On September 16, 2015, the Securities and Exchange Commission (“SEC”) adopted revisions to Rule 2a-7, the primary rule governing money market funds. The amendments implement provisions of the Dodd-Frank Act that require federal agencies to replace references to credit ratings in regulations with alternative standards of credit-worthiness, and are consistent with the SEC’s goal of reducing its reliance on credit ratings.
While money market funds did not exist when Humphrey Bogart spoke his famous line in Casablanca, since the 2008 financial crisis, reforming money market funds have been the subject of high drama and intense scrutiny on Capitol Hill. Advocates for reform finally got their long awaited breakthrough last Wednesday, June 5, 2013, when the Securities and Exchange Commission voted unanimously to propose legislation that would reform money market funds. The SEC’s goal with the reform is to make money market funds less susceptible to “runs” that could harm investors.
The SEC’s goal of reform has been in the works for a long time, was championed by former Chair of the SEC, Mary Schapiro, and has been continued by current Chair Mary Jo White. A money market fund is a type of fixed-income mutual fund that invests in debt securities with short maturities and minimal credit risk. They first developed in the early 1970s as an option for investors to purchase a pool of securities that generally provided higher returns than interest-bearing bank accounts. Money market funds have grown considerably since then and currently hold more than $2.9 trillion in assets.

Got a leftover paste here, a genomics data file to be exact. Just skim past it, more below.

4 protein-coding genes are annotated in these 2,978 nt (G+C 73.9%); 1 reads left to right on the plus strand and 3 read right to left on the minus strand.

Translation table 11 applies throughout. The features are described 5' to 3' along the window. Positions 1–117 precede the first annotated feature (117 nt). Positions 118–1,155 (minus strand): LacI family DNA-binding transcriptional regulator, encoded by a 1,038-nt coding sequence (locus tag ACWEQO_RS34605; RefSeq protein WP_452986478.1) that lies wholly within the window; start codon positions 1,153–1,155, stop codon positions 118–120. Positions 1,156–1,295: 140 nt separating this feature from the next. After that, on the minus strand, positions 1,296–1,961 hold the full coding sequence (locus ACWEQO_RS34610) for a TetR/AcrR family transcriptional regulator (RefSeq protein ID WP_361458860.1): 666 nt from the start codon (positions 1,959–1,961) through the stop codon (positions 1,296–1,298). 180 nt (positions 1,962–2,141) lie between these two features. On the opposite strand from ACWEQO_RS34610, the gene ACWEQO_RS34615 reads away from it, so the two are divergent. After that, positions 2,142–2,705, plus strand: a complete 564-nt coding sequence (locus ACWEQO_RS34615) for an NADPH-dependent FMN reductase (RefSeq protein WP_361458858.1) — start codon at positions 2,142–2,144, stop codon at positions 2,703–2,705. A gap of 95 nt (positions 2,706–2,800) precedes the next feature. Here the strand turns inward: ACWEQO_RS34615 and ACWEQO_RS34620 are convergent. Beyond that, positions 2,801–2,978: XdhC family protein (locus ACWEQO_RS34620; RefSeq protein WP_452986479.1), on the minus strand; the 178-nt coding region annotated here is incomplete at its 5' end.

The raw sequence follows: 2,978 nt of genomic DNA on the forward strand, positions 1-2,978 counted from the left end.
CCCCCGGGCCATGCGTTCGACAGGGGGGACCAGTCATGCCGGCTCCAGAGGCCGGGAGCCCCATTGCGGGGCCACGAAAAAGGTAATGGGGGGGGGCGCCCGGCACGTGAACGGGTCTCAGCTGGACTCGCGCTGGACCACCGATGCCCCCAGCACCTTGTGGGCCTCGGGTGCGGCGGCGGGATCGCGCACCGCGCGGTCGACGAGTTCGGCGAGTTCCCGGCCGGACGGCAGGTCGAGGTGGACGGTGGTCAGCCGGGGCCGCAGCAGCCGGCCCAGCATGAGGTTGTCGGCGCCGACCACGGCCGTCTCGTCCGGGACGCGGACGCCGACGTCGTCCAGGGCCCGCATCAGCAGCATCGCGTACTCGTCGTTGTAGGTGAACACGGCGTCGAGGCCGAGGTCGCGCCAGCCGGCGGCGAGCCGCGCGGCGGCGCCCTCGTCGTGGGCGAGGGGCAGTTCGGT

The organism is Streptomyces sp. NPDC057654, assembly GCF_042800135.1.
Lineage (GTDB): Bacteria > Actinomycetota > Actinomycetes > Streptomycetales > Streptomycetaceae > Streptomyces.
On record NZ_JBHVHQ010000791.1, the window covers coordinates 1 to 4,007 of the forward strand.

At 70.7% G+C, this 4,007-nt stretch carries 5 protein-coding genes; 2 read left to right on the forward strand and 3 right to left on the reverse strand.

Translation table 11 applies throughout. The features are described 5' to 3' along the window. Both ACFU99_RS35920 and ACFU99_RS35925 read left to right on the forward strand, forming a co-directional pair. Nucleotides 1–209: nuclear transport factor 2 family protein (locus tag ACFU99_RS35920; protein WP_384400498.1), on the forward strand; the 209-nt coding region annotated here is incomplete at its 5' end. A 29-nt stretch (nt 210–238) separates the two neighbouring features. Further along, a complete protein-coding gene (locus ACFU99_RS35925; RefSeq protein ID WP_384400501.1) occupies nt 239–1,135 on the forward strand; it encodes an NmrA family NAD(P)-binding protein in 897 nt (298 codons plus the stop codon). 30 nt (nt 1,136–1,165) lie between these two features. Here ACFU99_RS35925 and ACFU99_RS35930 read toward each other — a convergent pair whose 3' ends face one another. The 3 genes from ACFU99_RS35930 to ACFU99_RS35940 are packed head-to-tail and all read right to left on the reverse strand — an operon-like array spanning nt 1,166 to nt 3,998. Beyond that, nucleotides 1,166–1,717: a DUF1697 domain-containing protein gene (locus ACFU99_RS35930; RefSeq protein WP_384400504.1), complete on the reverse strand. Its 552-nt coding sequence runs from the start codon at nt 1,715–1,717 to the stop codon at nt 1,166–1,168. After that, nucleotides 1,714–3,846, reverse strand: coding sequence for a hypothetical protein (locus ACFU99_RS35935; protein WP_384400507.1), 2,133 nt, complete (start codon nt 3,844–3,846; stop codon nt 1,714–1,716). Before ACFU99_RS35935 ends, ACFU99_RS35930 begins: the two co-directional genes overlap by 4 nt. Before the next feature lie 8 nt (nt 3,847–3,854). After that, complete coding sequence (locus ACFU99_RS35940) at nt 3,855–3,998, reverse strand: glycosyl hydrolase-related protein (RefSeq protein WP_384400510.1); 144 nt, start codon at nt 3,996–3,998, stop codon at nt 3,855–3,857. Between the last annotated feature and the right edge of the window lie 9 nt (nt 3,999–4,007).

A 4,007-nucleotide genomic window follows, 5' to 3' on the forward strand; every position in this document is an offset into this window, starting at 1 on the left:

Money market funds seek stability and security with the goal of never losing money and keeping their net asset value (“NAV”) at $1.00. However, many felt reform was necessary after a money market fund “broke the buck” at the height of the financial crisis in September 2008 and re-priced its shares below its $1.00 stable share price to $0.97. Investors panicked and within a few days, investors had pulled approximately $300 billion from similar money market funds. Intervention from the United States Treasury Department prevented further runs on the funds. READ MORE